Productive and well received project regional launch meetings, data development and team planning activities sum up initial progress on “Building Sustainable Communities in Ohio’s Shale Region: Leveraging Manufacturing Clusters and Local Assets with Strategic Planning”, a project funded by the U.S. Department of Commerce Economic Development Administration (EDA). EDA approved a $199,766 grant to The Ohio State University Extension and four regional Economic Development Districts (EDDs), including Buckeye Hills- Hocking Valley Regional Development District, Eastgate Regional Council of Governments, Northeast Ohio Four County Regional Planning and Development Organization, and Ohio Mid-Eastern Governments Association to embark on research-based strategic planning in this 25-county shale-impacted region.
Project activities began in October 2013 with grant administration preparation, data mining and team organization. Although a delay in receiving final grant agreement extended into December, the team began initial grant steps to stay on target with the approved project timeline. Scope of work activities included in the grant are:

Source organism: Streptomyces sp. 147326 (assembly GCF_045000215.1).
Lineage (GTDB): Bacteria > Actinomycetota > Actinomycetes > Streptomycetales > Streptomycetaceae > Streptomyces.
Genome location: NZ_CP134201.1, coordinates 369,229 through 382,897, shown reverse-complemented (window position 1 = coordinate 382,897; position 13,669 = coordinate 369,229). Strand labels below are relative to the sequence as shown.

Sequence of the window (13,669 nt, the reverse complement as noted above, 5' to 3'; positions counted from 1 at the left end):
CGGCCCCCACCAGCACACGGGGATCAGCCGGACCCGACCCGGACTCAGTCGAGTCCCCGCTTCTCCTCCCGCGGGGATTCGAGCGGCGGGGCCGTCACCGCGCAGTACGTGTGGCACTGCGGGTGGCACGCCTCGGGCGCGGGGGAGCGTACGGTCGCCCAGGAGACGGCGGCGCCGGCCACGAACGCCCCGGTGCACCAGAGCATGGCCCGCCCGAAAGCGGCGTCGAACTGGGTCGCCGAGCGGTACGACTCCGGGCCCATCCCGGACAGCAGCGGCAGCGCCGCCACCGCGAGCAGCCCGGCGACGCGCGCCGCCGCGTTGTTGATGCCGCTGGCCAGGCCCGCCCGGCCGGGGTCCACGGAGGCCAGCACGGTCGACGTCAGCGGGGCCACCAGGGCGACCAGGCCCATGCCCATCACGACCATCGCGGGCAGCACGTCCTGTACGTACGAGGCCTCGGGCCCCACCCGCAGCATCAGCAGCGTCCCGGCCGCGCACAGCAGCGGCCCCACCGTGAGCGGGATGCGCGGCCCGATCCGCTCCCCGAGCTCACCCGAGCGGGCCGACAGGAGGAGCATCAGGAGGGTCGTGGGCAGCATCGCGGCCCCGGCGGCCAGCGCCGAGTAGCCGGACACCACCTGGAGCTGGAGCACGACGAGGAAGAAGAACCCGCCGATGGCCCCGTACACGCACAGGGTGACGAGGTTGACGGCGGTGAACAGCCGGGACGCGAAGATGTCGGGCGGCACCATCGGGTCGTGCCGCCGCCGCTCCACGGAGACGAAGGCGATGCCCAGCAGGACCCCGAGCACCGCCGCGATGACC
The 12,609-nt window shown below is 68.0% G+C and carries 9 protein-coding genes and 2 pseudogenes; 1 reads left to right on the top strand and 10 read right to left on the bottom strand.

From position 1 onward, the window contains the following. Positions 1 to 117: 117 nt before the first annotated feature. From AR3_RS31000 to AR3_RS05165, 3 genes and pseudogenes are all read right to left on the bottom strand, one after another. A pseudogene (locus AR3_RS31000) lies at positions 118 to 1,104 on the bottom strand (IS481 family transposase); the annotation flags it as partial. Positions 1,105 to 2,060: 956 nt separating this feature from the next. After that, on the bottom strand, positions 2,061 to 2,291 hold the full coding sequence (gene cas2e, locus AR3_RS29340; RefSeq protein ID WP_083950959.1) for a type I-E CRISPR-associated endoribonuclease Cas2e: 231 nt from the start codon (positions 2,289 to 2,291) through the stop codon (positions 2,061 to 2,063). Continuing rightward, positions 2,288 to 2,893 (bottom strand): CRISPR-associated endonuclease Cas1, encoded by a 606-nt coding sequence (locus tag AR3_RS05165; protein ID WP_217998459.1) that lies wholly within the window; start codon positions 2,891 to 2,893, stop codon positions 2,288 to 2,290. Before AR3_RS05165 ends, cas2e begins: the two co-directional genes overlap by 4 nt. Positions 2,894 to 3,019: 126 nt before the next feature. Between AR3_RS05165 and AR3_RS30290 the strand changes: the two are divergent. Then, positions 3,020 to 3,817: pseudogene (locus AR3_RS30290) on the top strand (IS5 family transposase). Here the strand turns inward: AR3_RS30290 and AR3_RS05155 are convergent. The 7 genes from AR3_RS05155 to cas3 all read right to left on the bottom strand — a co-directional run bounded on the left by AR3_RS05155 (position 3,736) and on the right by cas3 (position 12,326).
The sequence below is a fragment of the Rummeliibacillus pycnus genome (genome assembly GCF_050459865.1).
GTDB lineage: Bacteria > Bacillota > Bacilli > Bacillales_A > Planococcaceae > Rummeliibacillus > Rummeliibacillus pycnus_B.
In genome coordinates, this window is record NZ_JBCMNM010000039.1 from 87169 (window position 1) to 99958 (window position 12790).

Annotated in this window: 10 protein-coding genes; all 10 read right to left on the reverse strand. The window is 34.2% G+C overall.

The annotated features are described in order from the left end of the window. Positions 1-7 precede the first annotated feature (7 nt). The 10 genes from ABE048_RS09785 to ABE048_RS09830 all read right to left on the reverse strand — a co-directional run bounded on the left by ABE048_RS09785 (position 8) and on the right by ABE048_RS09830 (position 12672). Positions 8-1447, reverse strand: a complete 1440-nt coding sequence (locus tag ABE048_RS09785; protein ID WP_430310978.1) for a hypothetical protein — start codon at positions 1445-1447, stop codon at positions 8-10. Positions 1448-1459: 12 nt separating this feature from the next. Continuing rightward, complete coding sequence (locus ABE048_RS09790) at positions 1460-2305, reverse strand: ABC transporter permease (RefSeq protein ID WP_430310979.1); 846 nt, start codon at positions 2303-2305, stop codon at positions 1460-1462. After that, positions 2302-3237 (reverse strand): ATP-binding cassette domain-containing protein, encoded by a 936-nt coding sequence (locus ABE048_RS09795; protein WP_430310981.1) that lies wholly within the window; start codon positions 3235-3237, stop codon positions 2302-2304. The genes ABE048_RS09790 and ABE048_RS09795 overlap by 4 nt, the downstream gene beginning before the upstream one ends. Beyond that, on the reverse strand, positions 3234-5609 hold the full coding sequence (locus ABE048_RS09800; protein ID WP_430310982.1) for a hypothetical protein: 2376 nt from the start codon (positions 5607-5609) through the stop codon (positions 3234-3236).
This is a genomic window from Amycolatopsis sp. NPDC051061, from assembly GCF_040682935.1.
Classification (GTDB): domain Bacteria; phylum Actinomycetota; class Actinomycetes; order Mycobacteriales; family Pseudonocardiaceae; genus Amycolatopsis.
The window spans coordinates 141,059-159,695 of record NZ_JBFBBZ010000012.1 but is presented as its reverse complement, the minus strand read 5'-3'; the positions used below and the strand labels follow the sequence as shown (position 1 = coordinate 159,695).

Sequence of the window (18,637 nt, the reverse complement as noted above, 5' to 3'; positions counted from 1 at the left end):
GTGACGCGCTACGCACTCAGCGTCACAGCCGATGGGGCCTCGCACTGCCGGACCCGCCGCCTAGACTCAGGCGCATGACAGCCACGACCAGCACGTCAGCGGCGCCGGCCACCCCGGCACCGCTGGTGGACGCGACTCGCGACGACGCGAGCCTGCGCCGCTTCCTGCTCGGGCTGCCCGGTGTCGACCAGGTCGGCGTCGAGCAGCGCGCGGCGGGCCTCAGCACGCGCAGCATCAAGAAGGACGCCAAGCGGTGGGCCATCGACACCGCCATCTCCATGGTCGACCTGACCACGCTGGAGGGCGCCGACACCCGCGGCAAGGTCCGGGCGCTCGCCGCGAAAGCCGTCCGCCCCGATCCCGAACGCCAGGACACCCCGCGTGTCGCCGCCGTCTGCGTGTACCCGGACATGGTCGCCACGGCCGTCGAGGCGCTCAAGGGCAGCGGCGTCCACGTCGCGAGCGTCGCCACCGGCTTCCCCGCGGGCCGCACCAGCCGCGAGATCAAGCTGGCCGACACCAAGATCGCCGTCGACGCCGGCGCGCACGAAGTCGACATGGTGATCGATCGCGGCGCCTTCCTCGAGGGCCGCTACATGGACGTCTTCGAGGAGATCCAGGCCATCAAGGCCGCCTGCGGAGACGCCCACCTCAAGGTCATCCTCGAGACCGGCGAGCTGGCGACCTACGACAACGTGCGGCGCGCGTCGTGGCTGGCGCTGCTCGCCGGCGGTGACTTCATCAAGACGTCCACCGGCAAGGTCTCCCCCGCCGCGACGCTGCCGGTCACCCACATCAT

- Conduct an advanced industry cluster analysis
- Conduct an industry capacity assessment
- Implement a sustainable strategic shale energy planning process
- Establish implementation strategies
- Prepare a written report for the Economic Development Administration
A multi-programmatic Extension project team meets monthly to update on committee progress, concentrating on the economic, social and environmental changes taking place in the shale-impacted region of eastern and southern Ohio. How the 25-county region is impacted by the shale play and how they can, in turn, be proactive in their responsive approach to the potential evitable downside of the energy boom, is the focus of this project.
Launch meetings were held with the four partner EDDs in late February and early March, 2014. Extension team members provided an overview of the project, methodology, timeline and initial data analysis findings. About 30 participants attended the meetings. An evaluation of the program participants resulted in positive findings, including almost 100% indicating they have a better understanding of the plan of work, the impact of shale development and the role they will play in the planning process. One participant commented, “This was a great meeting to get started in the planning of this grant project. The group and the topic have a lot momentum right now and the results will be very beneficial to the entire region.”
Written by Nancy Bowen, OSU Extension Field Specialist, Community Economics